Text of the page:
Clipped From The Indianapolis Star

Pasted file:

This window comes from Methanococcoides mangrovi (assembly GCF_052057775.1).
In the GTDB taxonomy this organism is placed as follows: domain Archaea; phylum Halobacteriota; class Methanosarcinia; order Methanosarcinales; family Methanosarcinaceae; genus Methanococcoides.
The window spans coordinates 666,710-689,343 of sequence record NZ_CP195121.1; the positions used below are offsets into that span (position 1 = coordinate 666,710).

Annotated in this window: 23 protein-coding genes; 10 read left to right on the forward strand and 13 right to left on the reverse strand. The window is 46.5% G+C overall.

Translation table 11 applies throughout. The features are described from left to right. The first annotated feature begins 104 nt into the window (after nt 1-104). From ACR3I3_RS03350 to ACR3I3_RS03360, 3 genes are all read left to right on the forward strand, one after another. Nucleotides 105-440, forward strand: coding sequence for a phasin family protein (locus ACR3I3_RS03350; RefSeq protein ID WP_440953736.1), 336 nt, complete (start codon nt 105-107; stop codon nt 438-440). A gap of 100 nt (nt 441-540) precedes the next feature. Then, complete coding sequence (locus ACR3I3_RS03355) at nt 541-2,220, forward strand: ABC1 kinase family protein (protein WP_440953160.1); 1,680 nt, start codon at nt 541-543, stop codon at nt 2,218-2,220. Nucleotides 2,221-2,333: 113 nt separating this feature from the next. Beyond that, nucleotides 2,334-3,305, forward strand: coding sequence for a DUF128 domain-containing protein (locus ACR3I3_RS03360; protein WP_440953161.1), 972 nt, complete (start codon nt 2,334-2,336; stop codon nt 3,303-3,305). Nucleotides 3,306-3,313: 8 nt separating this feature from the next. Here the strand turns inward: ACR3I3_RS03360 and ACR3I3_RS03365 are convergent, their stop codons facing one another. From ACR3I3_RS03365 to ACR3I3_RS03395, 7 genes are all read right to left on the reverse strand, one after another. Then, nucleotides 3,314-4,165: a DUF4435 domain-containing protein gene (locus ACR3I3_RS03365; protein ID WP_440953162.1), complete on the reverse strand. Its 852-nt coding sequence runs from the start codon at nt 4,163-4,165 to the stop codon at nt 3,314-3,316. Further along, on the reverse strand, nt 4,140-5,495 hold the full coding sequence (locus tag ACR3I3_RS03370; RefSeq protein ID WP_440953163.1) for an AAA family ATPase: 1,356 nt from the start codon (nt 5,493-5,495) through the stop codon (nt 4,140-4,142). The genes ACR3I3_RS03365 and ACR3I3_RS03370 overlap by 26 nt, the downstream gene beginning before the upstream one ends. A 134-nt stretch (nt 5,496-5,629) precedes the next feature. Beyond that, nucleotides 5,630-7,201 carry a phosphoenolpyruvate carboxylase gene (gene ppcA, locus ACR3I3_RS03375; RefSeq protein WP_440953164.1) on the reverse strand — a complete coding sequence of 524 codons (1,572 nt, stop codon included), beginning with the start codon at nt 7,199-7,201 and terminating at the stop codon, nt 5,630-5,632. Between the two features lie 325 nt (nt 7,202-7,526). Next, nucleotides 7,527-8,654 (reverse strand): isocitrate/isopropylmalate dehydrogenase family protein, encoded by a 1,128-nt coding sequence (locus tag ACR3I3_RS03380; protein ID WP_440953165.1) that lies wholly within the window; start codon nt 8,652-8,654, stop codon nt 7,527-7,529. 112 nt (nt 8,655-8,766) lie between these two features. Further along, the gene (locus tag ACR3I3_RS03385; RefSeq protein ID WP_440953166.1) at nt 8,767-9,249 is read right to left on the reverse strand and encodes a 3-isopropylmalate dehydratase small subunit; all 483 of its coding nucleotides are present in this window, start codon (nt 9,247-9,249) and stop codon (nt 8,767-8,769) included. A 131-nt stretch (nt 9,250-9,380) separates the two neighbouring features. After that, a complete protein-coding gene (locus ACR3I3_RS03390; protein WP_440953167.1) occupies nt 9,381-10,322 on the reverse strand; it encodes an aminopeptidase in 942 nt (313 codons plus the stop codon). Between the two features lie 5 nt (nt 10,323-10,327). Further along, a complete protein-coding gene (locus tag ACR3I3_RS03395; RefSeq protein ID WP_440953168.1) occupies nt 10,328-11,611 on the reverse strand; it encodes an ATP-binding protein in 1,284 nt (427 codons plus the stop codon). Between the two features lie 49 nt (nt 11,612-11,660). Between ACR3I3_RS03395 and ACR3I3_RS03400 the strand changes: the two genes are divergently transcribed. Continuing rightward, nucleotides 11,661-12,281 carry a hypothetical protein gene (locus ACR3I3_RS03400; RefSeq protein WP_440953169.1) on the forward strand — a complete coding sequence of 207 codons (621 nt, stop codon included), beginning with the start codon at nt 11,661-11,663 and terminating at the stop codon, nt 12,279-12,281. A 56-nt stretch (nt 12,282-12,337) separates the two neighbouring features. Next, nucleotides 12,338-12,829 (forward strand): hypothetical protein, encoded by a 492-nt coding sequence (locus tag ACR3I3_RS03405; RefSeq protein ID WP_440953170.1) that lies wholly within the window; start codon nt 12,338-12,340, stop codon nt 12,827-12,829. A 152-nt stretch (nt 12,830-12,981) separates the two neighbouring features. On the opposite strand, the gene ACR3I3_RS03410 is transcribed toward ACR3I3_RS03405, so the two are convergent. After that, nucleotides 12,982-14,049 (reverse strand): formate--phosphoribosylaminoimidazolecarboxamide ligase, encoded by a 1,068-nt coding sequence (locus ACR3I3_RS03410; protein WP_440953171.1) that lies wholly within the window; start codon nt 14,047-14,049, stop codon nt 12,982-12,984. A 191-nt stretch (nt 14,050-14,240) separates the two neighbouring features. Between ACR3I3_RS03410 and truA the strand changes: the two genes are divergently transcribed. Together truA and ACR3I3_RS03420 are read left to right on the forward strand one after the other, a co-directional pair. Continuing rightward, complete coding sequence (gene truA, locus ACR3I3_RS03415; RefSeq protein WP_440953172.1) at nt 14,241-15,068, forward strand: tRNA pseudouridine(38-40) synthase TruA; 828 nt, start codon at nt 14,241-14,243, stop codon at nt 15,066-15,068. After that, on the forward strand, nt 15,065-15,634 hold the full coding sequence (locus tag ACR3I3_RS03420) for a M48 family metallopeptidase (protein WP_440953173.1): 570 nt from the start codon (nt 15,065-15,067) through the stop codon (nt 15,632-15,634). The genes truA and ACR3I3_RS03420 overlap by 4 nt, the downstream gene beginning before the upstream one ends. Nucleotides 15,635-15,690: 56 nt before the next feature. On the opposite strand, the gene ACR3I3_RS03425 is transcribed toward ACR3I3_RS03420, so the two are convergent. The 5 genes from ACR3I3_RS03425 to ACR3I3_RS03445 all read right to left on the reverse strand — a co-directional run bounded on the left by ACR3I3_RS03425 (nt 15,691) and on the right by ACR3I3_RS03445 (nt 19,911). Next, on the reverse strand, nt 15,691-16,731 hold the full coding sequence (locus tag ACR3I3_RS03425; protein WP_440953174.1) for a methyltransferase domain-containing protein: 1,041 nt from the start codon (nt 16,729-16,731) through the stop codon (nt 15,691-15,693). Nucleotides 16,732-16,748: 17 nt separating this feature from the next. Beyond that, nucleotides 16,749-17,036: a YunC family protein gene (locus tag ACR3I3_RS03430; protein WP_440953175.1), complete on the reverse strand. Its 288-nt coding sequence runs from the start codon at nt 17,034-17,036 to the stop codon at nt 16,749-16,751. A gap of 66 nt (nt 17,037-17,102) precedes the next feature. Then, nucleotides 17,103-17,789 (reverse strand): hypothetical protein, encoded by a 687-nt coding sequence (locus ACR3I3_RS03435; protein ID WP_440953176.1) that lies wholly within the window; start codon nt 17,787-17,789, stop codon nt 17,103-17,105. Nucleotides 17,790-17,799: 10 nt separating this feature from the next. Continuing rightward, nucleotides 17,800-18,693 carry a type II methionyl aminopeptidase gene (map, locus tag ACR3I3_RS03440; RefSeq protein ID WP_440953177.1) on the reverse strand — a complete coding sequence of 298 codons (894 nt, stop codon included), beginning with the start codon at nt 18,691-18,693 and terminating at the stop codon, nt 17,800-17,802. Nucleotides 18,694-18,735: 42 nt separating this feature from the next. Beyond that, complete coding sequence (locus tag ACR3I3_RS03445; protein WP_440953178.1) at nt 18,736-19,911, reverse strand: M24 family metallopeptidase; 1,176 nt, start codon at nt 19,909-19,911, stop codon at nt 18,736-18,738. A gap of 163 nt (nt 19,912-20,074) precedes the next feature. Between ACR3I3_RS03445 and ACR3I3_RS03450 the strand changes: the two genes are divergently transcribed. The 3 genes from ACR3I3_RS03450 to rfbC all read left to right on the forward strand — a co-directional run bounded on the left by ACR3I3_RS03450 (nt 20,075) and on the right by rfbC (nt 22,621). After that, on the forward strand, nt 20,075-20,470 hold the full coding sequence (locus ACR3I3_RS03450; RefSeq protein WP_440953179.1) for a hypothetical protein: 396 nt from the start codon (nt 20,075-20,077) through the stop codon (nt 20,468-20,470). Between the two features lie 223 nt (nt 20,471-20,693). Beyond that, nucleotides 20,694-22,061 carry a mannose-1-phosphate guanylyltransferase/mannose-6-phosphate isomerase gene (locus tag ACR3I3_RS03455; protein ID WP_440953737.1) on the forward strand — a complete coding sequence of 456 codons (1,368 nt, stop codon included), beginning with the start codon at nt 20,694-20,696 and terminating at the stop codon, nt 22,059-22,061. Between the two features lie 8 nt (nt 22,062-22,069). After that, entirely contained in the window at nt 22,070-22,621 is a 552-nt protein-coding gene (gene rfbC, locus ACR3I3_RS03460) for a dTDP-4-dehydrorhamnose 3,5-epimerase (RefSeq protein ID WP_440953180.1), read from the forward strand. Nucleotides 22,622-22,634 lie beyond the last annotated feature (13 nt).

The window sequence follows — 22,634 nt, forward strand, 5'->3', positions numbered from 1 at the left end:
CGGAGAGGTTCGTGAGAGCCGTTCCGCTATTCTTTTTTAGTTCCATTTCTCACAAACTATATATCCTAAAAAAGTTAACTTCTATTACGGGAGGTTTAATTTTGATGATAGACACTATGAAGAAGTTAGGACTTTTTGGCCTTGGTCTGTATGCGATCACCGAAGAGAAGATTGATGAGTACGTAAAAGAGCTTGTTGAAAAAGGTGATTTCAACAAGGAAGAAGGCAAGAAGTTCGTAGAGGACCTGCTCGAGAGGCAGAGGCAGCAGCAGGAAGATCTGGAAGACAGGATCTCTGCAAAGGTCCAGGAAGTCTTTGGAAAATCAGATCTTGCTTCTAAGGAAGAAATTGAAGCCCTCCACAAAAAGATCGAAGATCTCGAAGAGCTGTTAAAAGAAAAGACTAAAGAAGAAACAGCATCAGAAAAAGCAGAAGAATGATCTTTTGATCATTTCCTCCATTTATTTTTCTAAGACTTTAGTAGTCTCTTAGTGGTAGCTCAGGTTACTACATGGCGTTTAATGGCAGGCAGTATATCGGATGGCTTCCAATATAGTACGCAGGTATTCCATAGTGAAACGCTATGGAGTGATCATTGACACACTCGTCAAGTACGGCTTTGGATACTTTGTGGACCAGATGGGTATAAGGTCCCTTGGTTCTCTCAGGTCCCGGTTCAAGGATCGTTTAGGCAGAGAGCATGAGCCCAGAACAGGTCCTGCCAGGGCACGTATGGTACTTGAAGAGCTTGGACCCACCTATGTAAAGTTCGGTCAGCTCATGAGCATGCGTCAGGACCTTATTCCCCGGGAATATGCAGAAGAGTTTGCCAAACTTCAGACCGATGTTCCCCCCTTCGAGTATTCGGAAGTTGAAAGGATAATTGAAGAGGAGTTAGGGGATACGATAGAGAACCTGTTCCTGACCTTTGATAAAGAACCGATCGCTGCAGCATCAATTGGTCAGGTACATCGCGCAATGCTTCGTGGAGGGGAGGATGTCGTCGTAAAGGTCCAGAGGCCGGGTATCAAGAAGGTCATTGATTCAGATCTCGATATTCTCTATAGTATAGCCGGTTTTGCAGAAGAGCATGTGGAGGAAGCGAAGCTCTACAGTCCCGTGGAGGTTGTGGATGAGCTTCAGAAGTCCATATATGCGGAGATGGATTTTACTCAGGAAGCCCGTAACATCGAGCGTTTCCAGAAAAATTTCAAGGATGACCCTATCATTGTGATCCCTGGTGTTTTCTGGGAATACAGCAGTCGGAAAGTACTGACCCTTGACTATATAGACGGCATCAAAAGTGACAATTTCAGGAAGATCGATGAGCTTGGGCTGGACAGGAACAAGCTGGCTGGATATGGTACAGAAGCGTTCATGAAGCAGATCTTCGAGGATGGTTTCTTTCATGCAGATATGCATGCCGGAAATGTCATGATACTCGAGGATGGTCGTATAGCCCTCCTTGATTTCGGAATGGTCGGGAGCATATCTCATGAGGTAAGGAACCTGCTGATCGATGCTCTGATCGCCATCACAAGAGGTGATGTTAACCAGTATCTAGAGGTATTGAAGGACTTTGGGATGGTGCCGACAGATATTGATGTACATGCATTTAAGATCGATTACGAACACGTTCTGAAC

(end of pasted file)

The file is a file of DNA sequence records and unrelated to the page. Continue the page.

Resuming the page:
Captain of Hoosier Battery Ends Dispute Over First Shot Officer Who Gave Command to Fire Says Sergt. Alex Arch of South Bend Sent Shell on its Way. NEW YORK, Sept, 10. The story expeditionary forces In the war with Germany a shell sent screeching into tho German lines about as dawn was breaking on Oct. 23, 1917, Is contained In a letter sent to the Associated Press by tho commander of tho Indiana battery which performed this important action In American history. Alex Arch of South Bond, Ind., a sergoant In this unt, Battery C of tho Sixth Field Artillery, la tho veteran soldier who, according to this letter, yanked tho lanyard of tho pioneer gun to speak for tho United Stutos on tho soil of France. Newspaper correspondents, who In- In- spected the gun on the day it was fired wero permitted at the time to.-say to.-say to.-say In tholr cablegrams only that this sergeant was red headed and was from South Bend. Tho honor of firing this flrst Bhot had been claimed by another member member of this same' battery. Capt. Idus R. McLondon, in command of 'Battery C, in writing of this event, expresses his conviction conviction that tho people of tho United States should have an available and authoritative authoritative account, both because of the significance of tho deed and because, In his opinion, credit should go to tho man to whom tho o file era of Battery C say It Is due S org t. Alex Arch. Gives Arch Credit. "Sergt,-Alox "Sergt,-Alox "Sergt,-Alox Arch of South Bend, Ind., Is -the -the man who pulled tho lanyard and sent tho first American shot into tho hostile lines on the morning of Oct. 23, 1017, at 6:0G o'clock," Capt. McLenqpn says, "I was prcse.pt during all tho firing of that morning. f In the gun-drill gun-drill gun-drill of the "75" field pieces, the gunner, a corporal, lays the gun for direction only, cannoneer No. 1 sets off tho range and, at tho command of the .chief ofilcer of section, fires the pieces. Tho chief of section merely repeats the command "fire," which is ordinarily given by the lieutenant who acts aa battery executive ofilcer. "On this particular morning, Arch of the flrst shot fired by tho American had a special gun crow made up of tho outer sergeants, who weru in uui.mi"ii of gun sections tn tho battery, all or whom wore anxious to have i hand in the Job. Arch himself set off tho range and acted at No. 1, pulling tho lanyard at my command 'Ktro.' " Twenty-four Twenty-four Twenty-four shots wero fired tlmjf morning, Capt. McLendon continued, nnd added : ' "Tho firing of tho flrst shot was an event which our division commander, Gen. , considered worthy of special mention and record, and orderod tho shell cubos of the first eight shot sent to his headntifirters with a view to their preservation. Later the commander commander In chief of tho American cxpo-ditionnry cxpo-ditionnry cxpo-ditionnry force ordered the gun which fired the flrst shot to bo withdrawn from servlco and J understood that It has been, or will- will- bo sent to tho statoa to bo kept as a relic of tho great war. Wants Record Straight. "Tho question of who fired this flrst shot is not a personal affair at all. It Is somotiiing which . concerns not only this battery, but tlio Sixth Field Artillery Artillery and tho First Field ' Artillery Brigade as a whole. Tho men of this brigade aro proud of having been tho first to fight. And wo havo not Htoppcd fighting and do not expect to stop until tho last shot of tho war Is fired." Regarding Arch, Capt. McMondon's letter, dated Aug. V2, anyn that "ho Is still living and still fighting tho Hun nnd his fellow soldiers who helped In firing tho first chot are still living nnd fighting, and the old buttery Is still in the game and going strong."